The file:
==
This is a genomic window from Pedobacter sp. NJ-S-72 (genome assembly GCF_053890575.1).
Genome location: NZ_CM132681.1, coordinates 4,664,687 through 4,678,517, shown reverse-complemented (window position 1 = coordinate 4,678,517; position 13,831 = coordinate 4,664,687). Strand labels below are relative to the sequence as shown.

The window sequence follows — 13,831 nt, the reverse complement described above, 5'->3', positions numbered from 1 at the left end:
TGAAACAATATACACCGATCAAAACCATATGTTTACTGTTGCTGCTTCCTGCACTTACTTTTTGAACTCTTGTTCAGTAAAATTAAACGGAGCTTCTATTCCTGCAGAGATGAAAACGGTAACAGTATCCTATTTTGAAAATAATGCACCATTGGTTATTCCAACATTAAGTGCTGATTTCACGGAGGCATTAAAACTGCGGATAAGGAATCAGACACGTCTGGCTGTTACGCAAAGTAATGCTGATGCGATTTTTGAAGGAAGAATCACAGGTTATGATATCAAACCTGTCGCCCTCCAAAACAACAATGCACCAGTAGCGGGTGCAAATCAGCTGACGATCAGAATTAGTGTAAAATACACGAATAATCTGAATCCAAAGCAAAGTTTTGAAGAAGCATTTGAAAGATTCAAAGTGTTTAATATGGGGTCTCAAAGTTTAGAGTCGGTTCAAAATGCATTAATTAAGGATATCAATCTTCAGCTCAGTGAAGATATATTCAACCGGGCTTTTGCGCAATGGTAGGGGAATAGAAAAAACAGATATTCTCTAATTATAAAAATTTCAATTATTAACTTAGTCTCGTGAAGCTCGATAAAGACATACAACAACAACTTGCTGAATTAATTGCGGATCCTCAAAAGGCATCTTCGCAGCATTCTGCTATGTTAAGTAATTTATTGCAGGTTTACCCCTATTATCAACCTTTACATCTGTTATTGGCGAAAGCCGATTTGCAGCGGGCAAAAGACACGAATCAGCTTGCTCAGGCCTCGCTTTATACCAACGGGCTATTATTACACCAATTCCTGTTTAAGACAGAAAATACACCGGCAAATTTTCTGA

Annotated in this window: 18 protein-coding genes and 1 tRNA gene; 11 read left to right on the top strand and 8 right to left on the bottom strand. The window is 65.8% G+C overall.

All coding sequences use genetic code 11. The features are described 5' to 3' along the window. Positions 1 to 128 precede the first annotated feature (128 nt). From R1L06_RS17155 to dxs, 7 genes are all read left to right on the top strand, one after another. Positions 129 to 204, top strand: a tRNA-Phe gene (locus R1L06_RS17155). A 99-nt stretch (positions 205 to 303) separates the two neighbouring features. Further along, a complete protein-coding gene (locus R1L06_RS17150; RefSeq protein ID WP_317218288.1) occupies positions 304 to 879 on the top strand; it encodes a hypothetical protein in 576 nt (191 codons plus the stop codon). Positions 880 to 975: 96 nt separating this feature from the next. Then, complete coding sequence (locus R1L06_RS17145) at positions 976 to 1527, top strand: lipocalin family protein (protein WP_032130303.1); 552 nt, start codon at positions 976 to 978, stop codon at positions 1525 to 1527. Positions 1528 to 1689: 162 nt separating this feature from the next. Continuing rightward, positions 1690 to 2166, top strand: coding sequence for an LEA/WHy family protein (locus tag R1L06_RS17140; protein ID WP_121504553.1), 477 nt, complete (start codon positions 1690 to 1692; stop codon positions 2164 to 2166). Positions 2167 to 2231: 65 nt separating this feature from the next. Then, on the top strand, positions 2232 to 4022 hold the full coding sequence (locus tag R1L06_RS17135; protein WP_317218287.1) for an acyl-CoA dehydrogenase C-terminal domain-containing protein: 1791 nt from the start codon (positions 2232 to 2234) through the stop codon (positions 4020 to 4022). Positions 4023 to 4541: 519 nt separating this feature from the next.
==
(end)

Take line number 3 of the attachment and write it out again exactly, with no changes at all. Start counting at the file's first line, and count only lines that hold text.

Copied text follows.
The window sequence follows — 13,831 nt, the reverse complement described above, 5'->3', positions numbered from 1 at the left end: